There’s nothing better than finding a new TV show and realizing there are already multiple seasons available because you were late to the party. I recently came across a British reality TV show, called Taskmaster. The show includes the Taskmaster, Greg Davies, British comedian, with his sidekick, Alex Horne, who judge 5 comics while they compete in a series of nonsensical tasks.
I think the beauty of the show is there is a subtle undertone of intelligence throughout the show with some tasks completed using creativity and logic while others are sheer luck or just for laughs. What makes it so addicting is you get to watch the way these people approach tasks like, “” or “” and you get real insights into their minds and how they think. Some are loud and expressive; some are quiet and thoughtful, and some are shady, and some find the loopholes. It is beyond silly, but it can be quite surprisingly clever and creative.
You can learn a lot a person and the way they approach tasks. And it is one of the reasons why organizations will use task-oriented questions during interviews – to understand how the person thinks and works under pressure. However very rarely are the tasks so outrageous like, “make an exotic sandwich” or “throw a teabag into a mug from the furthest distance”. However I seem to believe that the business world can learn a lot this show and so does Forbes, who wrote this article on it.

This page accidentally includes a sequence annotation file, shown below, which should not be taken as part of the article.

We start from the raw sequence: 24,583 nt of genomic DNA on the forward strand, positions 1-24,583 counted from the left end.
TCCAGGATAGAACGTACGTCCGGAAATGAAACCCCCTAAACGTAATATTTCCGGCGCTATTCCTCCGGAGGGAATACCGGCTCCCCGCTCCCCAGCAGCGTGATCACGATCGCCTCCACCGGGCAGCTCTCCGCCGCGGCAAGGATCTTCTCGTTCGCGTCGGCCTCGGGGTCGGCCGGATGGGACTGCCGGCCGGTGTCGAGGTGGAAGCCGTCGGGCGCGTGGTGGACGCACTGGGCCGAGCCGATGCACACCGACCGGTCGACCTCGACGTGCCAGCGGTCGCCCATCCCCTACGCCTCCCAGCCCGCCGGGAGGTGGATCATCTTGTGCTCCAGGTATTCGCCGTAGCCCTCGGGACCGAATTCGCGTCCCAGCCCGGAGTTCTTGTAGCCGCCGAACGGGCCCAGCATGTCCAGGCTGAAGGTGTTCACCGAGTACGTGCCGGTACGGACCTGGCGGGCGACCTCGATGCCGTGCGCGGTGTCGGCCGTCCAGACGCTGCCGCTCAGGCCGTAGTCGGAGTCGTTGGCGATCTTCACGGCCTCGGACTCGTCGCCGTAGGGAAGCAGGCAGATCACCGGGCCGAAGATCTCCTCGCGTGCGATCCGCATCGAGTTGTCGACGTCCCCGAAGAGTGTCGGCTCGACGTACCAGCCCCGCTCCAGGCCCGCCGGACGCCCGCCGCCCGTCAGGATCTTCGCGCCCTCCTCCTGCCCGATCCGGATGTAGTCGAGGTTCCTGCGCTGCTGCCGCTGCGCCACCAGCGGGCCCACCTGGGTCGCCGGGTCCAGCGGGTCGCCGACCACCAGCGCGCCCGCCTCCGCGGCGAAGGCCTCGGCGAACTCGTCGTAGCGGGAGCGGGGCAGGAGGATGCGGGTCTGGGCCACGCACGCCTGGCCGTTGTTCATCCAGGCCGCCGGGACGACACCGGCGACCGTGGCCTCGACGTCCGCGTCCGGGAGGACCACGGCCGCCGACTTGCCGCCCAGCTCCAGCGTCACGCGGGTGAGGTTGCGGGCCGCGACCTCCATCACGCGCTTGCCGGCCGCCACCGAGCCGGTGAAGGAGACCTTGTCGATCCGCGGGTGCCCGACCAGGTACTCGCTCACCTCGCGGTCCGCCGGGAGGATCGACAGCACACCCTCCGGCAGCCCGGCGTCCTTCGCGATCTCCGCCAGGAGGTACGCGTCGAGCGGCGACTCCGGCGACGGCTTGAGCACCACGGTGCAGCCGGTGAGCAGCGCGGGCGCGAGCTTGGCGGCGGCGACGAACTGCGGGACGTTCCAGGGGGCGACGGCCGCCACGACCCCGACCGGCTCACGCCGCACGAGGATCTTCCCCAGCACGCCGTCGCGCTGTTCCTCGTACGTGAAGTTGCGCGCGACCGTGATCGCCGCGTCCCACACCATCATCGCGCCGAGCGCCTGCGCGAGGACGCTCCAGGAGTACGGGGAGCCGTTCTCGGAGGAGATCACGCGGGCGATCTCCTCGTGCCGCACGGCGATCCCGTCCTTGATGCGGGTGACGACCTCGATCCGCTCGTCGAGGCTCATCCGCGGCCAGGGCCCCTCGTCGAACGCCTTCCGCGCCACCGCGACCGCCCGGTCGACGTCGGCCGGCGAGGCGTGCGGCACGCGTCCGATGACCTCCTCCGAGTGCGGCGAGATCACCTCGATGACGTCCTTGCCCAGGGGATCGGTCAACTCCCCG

“The tasks encourage people to think laterally, creatively and on their feet. Players need to be both tactical and imaginative, working out ways to achieve quick solutions to problems while, ideally, having fun. So in that way, it’s a sly way to get people to practice strategic thinking” – Alex Horne tells Forbes.
Coming out of a tough year and as organizations think about what the future of work looks like for them and their employees, play is increasingly being needed to be injected back into the office. For (an extreme) example, slides, swinging desks and Lego parties, are a part of Googles culture. According to Forbes, play has been shown to decrease absenteeism, stress, and healthcare costs. And it is also a great way to unleash a team’s creative ability for a corporate organization looking to build cohesion, have fun and reinvigorate the offices after working remotely for so long.
Give the show a try if you haven’t already. And through the silliness, you just might come up with your next strategic thinking or team building activity!
-Jocelyn van der Geest, Senior Research Analyst